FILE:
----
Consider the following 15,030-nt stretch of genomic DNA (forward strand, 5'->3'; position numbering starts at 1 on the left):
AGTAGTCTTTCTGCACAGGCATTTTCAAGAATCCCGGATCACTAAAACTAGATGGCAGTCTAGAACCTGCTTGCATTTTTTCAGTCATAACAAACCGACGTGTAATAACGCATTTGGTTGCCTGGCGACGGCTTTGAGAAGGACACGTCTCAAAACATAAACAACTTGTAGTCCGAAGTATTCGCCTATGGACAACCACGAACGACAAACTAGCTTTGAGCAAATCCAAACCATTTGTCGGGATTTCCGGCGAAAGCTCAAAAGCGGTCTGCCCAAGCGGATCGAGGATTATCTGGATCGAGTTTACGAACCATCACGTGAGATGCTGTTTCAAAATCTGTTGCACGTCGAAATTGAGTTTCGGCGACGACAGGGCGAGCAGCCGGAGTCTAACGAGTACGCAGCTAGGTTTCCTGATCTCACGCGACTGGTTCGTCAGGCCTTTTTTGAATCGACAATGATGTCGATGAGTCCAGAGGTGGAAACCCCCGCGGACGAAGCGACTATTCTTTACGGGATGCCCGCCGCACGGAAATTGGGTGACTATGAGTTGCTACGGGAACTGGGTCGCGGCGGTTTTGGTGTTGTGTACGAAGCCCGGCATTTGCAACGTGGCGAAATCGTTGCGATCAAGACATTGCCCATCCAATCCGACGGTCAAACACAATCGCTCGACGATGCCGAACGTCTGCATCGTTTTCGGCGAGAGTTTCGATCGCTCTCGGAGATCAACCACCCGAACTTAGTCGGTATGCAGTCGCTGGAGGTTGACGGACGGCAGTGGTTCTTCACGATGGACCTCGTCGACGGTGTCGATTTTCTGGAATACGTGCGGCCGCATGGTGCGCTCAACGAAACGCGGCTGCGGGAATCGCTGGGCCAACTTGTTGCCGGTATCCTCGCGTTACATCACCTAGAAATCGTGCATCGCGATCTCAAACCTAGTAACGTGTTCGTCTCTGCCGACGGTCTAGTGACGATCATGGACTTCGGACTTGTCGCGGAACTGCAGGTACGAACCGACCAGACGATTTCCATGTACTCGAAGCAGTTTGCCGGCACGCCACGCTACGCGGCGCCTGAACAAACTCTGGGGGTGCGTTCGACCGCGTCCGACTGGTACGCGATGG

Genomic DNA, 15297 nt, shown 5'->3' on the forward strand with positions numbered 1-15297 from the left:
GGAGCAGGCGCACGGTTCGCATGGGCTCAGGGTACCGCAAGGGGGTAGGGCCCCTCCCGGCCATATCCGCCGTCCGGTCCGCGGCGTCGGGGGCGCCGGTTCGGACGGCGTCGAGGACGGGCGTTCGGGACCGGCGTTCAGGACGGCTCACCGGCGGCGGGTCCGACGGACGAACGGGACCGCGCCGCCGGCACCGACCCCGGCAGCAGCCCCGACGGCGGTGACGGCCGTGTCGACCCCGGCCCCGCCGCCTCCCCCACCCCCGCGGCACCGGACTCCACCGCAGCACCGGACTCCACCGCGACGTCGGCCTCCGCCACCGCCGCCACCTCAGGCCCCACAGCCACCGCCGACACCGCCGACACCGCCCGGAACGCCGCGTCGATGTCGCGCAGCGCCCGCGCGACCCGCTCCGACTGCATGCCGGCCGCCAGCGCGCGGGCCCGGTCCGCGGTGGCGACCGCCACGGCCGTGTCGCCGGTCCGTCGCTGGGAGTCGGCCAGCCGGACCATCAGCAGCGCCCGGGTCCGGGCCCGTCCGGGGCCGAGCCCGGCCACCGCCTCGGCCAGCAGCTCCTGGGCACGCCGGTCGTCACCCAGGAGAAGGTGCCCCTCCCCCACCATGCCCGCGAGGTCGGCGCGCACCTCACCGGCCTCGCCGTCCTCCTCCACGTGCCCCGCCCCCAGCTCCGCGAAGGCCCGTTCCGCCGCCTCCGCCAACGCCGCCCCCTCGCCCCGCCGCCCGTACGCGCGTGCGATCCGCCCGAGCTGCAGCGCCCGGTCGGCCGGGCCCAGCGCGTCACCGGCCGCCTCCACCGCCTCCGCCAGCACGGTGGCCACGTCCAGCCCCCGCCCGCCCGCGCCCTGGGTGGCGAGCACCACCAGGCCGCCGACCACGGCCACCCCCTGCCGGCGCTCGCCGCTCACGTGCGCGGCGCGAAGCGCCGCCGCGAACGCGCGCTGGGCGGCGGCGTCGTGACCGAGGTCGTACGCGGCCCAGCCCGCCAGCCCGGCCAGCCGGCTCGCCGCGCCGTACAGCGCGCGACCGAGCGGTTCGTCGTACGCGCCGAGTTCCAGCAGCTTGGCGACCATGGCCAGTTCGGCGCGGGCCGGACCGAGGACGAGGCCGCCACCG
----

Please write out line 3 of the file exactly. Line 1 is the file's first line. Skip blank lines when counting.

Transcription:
Genomic DNA, 15297 nt, shown 5'->3' on the forward strand with positions numbered 1-15297 from the left: